MindBullets 20 Years


Consumers take ownership and topple service providers' marketing strategies

Mobile phones have become the de facto standard contact point for many people – especially with the explosion of small and networked business structures. Until recently mobile service providers held customers to ransom as they were seen to own the telephone number, making it very difficult for customers to switch even if they were not satisfied with service levels. The cost of the change was simply too high in practical terms.

Now with new legislation in place on both sides of the Atlantic to shift the ownership of the telephone number to the individual, there has been a massive shakeout in the number of service providers and the emergence of new service brokers that have created turbulence amongst the network operators.

In a new report issued this week, research company SpaceDust, claimed that real costs of mobile telephony have dropped by almost 70% in the past 5 years. That’s a real victory for the consumer, and it won’t stop there – now a number of industries are about to be hit with similar legislation, including banking, insurance and…

(read more in our detailed Analysis/Synthesis section – for subscribers only)

ANALYSIS >> SYNTHESIS: How this scenario came to be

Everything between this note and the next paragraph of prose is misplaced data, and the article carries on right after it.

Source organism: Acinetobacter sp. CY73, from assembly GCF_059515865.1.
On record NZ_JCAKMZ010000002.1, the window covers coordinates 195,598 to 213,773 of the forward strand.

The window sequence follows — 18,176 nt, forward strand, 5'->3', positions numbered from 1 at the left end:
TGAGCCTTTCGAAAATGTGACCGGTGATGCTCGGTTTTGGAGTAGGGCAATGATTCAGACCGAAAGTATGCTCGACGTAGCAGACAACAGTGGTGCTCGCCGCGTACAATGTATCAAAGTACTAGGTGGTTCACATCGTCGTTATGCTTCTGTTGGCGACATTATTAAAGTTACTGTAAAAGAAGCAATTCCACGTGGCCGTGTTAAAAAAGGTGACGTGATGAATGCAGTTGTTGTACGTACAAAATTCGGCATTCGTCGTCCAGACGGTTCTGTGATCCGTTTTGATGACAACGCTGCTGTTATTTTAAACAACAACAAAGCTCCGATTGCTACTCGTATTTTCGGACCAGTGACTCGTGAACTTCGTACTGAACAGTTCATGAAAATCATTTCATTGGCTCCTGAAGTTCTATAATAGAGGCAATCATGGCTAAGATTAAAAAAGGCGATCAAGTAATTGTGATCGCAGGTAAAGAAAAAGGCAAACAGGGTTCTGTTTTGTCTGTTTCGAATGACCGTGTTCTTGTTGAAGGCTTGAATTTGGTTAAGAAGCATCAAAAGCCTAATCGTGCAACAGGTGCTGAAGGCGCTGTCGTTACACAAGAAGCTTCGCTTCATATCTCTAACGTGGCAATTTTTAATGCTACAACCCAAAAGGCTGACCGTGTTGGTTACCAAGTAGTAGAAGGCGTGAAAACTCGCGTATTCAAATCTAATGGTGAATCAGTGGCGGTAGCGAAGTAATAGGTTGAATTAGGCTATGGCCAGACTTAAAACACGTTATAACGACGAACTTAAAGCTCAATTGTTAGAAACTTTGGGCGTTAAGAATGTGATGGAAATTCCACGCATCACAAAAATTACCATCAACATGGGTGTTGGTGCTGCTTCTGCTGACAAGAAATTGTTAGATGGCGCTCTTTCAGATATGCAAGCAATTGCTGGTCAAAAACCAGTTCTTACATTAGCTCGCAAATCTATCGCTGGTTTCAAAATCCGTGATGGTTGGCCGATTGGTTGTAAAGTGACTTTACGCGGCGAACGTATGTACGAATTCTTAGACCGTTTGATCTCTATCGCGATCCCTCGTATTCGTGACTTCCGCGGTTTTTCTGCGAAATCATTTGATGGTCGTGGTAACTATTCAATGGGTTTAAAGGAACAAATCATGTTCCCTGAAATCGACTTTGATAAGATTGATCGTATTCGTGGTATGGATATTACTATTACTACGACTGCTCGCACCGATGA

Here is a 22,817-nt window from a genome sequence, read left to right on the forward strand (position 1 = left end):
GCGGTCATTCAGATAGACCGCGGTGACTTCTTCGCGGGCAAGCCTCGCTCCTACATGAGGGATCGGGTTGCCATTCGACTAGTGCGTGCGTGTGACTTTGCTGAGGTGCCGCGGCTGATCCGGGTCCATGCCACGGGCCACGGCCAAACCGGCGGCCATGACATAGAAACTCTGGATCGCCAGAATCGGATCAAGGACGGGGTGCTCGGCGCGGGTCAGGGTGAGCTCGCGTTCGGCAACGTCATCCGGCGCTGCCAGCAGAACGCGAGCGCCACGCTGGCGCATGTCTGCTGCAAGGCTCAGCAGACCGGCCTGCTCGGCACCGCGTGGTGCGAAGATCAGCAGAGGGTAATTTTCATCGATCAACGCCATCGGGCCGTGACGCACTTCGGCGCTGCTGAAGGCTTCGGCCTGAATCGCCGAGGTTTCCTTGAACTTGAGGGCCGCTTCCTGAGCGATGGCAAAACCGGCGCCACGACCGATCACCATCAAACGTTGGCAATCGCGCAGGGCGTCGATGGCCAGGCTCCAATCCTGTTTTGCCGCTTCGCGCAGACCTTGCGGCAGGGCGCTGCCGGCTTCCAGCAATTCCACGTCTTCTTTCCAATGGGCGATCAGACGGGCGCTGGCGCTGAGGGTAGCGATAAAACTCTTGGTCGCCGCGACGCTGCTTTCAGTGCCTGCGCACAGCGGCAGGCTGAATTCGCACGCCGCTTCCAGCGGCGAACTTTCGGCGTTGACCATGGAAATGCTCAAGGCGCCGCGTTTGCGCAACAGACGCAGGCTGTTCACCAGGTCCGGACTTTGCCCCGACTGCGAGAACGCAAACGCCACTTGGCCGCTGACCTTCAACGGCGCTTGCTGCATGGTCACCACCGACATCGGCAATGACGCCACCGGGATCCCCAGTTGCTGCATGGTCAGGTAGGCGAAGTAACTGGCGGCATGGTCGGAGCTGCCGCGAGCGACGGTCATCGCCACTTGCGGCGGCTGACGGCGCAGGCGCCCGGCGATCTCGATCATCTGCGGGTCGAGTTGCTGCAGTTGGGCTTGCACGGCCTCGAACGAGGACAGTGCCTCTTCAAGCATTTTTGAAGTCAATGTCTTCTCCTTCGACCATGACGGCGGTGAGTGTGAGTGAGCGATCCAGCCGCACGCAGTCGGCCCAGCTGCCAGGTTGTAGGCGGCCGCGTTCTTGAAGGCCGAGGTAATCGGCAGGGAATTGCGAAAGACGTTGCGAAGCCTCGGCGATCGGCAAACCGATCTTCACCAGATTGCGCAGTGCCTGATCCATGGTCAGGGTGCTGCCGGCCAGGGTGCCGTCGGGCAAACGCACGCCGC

Originally mobile telephone numbers were tied to the network operators. Switching was a major personal impact as you had to have a new telephone number. Laws and regulations are changing everywhere in favour of the consumer – you will now be able to switch between networks while keeping your own phone number (including the mobile service providers prefix! This will clearly improve competitive conditions and encourage users to swop around – a phenomenon that is setting the open market cats amongst the network operator and service provider pigeons!


2000: UK legislation leads the way
New legislation switches ownership of mobile phone numbers to customers rather than service providers. With number portability, a customer can switch mobile service providers at will. Two million users switched in the first year! Big problem is consumer awareness – for obvious reasons, the mobile networks simply don’t advertise it! It’s up to consumers themselves to become aware.

2001: Regulators pile in
Fearing that network operators are resisting the move to number portability, UK regulator, OFTEL, sets a new standards that will force network operators to effect switch times in 5 days (rather than the previous average of more than 25 days) by September 2001. Sofware developer, Softwright, is given the contract to develop this Mobile Number Portability (MNP) system to be implemented between competing networks

2002: Virgin gets on board – US lags
Virgin Mobile advertises “We transfer your mobile number to Virgin in just 5 days!”

In the USA, number portability is still being reviewed. At this stage just 2.7% of mobile customers switch supplier every month.

2003: US begins to get serious
During June-October US service providers start a mad scramble to sign up customers into new 2-year contracts with superb deals, before the new regulations come into place. Providers base their strategies largely on consumer ignorance of the impending new regulations. This year just 35 million subscribers switch networks.